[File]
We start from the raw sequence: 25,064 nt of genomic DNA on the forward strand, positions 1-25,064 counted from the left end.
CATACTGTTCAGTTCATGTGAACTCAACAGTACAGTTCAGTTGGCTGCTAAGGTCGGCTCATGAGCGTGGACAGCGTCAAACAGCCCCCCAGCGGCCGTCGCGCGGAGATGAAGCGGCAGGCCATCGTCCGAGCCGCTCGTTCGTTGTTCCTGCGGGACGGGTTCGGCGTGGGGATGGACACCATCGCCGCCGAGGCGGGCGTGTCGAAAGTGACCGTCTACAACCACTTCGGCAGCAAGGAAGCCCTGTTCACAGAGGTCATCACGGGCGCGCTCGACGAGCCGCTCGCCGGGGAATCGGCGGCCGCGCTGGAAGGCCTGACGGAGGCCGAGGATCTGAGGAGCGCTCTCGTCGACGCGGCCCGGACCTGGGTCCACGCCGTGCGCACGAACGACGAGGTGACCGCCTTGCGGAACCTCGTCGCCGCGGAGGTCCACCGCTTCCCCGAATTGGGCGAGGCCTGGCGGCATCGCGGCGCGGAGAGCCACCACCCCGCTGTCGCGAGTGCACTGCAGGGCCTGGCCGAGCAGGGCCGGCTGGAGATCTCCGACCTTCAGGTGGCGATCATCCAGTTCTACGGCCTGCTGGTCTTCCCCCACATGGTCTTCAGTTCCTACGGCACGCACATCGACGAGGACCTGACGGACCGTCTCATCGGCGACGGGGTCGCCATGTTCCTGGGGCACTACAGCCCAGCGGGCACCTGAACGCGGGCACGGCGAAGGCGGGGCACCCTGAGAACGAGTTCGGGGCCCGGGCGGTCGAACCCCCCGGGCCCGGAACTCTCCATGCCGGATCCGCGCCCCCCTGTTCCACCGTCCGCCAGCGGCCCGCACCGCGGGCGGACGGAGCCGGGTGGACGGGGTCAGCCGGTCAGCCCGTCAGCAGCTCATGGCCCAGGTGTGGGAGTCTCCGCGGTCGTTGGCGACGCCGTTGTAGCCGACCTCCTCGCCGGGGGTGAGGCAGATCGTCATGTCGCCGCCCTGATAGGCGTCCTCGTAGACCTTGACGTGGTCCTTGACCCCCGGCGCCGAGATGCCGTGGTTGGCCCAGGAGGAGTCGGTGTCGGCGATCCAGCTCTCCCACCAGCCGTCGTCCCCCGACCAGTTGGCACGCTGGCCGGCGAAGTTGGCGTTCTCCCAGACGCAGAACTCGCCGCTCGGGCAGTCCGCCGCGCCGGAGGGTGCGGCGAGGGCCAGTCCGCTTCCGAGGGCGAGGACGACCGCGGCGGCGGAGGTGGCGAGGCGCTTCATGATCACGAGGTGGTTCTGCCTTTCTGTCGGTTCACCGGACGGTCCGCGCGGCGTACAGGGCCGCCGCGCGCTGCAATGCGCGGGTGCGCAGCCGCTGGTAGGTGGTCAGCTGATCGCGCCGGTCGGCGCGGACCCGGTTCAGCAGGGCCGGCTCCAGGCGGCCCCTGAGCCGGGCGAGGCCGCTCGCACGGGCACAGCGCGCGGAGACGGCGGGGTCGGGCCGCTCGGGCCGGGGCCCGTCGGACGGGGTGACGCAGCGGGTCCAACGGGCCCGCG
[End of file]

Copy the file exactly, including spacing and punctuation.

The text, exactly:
We start from the raw sequence: 25,064 nt of genomic DNA on the forward strand, positions 1-25,064 counted from the left end.
CATACTGTTCAGTTCATGTGAACTCAACAGTACAGTTCAGTTGGCTGCTAAGGTCGGCTCATGAGCGTGGACAGCGTCAAACAGCCCCCCAGCGGCCGTCGCGCGGAGATGAAGCGGCAGGCCATCGTCCGAGCCGCTCGTTCGTTGTTCCTGCGGGACGGGTTCGGCGTGGGGATGGACACCATCGCCGCCGAGGCGGGCGTGTCGAAAGTGACCGTCTACAACCACTTCGGCAGCAAGGAAGCCCTGTTCACAGAGGTCATCACGGGCGCGCTCGACGAGCCGCTCGCCGGGGAATCGGCGGCCGCGCTGGAAGGCCTGACGGAGGCCGAGGATCTGAGGAGCGCTCTCGTCGACGCGGCCCGGACCTGGGTCCACGCCGTGCGCACGAACGACGAGGTGACCGCCTTGCGGAACCTCGTCGCCGCGGAGGTCCACCGCTTCCCCGAATTGGGCGAGGCCTGGCGGCATCGCGGCGCGGAGAGCCACCACCCCGCTGTCGCGAGTGCACTGCAGGGCCTGGCCGAGCAGGGCCGGCTGGAGATCTCCGACCTTCAGGTGGCGATCATCCAGTTCTACGGCCTGCTGGTCTTCCCCCACATGGTCTTCAGTTCCTACGGCACGCACATCGACGAGGACCTGACGGACCGTCTCATCGGCGACGGGGTCGCCATGTTCCTGGGGCACTACAGCCCAGCGGGCACCTGAACGCGGGCACGGCGAAGGCGGGGCACCCTGAGAACGAGTTCGGGGCCCGGGCGGTCGAACCCCCCGGGCCCGGAACTCTCCATGCCGGATCCGCGCCCCCCTGTTCCACCGTCCGCCAGCGGCCCGCACCGCGGGCGGACGGAGCCGGGTGGACGGGGTCAGCCGGTCAGCCCGTCAGCAGCTCATGGCCCAGGTGTGGGAGTCTCCGCGGTCGTTGGCGACGCCGTTGTAGCCGACCTCCTCGCCGGGGGTGAGGCAGATCGTCATGTCGCCGCCCTGATAGGCGTCCTCGTAGACCTTGACGTGGTCCTTGACCCCCGGCGCCGAGATGCCGTGGTTGGCCCAGGAGGAGTCGGTGTCGGCGATCCAGCTCTCCCACCAGCCGTCGTCCCCCGACCAGTTGGCACGCTGGCCGGCGAAGTTGGCGTTCTCCCAGACGCAGAACTCGCCGCTCGGGCAGTCCGCCGCGCCGGAGGGTGCGGCGAGGGCCAGTCCGCTTCCGAGGGCGAGGACGACCGCGGCGGCGGAGGTGGCGAGGCGCTTCATGATCACGAGGTGGTTCTGCCTTTCTGTCGGTTCACCGGACGGTCCGCGCGGCGTACAGGGCCGCCGCGCGCTGCAATGCGCGGGTGCGCAGCCGCTGGTAGGTGGTCAGCTGATCGCGCCGGTCGGCGCGGACCCGGTTCAGCAGGGCCGGCTCCAGGCGGCCCCTGAGCCGGGCGAGGCCGCTCGCACGGGCACAGCGCGCGGAGACGGCGGGGTCGGGCCGCTCGGGCCGGGGCCCGTCGGACGGGGTGACGCAGCGGGTCCAACGGGCCCGCG